Take into consideration how your “control offer” compares to the subscription offer of the list you are renting. If you have a control offer of $39.95 for 12 issues, while the subscription offer of the list you are considering to rent is $9.99 for 12 issues it may be difficult to pitch your offer. If you decide to pursue a list with a much higher price, you will need to approach those prospects with other benefits beyond pricing.
Reduce paper stock weight (not quality) to shave off some production costs for “non-critical” components without sacrificing appearance and readability. Minor changes to components should be tested to see if response is affected. If you see response has not declined, you found a way to save some money on production while keeping response rates consistent.
It is important to allow continuation lists sufficient time between mailings to prevent list fatigue. Keep in mind how often a list is updated. Ask your list broker when the list was last updated and if it was a long time ago, consider passing on the list. Recency is key to list success. It is also critical to test new lists to see how those lists perform.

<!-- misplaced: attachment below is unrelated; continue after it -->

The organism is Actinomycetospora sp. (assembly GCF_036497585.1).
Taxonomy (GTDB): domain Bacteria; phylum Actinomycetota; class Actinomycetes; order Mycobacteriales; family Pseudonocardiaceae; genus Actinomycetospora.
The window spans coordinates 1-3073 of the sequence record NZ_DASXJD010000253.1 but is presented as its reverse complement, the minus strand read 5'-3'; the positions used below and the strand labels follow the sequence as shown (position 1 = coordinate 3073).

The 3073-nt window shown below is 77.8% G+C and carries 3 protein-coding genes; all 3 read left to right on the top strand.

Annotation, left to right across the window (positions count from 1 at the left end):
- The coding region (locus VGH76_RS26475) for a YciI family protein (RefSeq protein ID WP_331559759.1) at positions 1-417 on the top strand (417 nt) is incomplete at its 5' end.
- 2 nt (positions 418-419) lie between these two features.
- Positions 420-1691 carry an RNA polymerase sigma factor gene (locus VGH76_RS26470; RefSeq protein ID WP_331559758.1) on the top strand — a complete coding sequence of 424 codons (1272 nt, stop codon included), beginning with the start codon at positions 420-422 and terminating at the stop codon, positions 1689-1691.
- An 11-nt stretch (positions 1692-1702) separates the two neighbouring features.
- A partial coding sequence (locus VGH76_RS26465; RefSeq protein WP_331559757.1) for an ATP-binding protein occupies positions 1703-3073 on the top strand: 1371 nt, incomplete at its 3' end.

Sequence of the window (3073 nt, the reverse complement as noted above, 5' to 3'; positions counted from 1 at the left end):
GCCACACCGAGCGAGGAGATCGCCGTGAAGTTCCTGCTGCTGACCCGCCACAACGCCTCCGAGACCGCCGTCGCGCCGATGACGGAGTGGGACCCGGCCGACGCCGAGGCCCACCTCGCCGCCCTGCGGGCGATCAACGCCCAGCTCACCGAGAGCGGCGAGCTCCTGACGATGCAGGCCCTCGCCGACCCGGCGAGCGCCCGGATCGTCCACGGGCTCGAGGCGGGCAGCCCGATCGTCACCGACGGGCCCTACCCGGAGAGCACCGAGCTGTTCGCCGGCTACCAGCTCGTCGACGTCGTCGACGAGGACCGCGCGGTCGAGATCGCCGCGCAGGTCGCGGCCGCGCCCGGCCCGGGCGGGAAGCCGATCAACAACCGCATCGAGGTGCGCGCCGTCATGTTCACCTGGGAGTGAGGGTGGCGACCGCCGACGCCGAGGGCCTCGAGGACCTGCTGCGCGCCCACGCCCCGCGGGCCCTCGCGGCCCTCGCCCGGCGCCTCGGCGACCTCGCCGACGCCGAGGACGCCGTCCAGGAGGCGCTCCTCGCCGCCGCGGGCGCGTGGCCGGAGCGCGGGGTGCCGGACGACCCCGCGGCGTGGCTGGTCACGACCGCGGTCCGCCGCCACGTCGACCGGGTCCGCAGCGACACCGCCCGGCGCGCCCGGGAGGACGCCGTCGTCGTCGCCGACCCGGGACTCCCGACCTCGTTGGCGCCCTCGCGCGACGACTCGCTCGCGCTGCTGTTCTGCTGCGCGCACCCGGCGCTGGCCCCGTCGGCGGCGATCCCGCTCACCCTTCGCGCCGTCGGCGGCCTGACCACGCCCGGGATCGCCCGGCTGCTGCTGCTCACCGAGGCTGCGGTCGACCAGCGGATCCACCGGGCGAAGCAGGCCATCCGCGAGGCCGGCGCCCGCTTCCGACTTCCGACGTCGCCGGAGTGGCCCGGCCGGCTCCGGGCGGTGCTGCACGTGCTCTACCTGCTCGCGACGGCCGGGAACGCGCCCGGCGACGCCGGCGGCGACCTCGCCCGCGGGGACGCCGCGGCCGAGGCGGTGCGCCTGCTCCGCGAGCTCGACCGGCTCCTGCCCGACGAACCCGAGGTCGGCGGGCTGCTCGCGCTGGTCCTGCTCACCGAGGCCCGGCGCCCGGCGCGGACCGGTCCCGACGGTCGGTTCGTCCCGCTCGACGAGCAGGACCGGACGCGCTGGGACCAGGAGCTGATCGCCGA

Don’t just test anything based on a “hunch” or “personal bias”. Consider the effect of the concept being tested on: (a) the practical applicability at rollout should the test win; and (b) the impact on production efficiencies, execution logistics and costs.
This happens to be one of the biggest errors we bump into as circulation professionals! It is critical that when you schedule a direct mail campaign that the timing is coordinated to the release of an upcoming issue. Coordination with the production schedule is imperative when the offer is a RISK FREE offer. Just imagine if a prospect responds to a RISK FREE offer and he/she has to wait 8 weeks for an issue !!! This would kill final pay-up and thus net response!
All lists and test panels should be analyzed not just on their net response rates (paid orders) but most importantly on their individual P&L within the campaign. Some lists or test packages respond very well, but their related costs may be so high that the net (negative) revenue to acquire each order can be prohibitive to sustain in future mailings.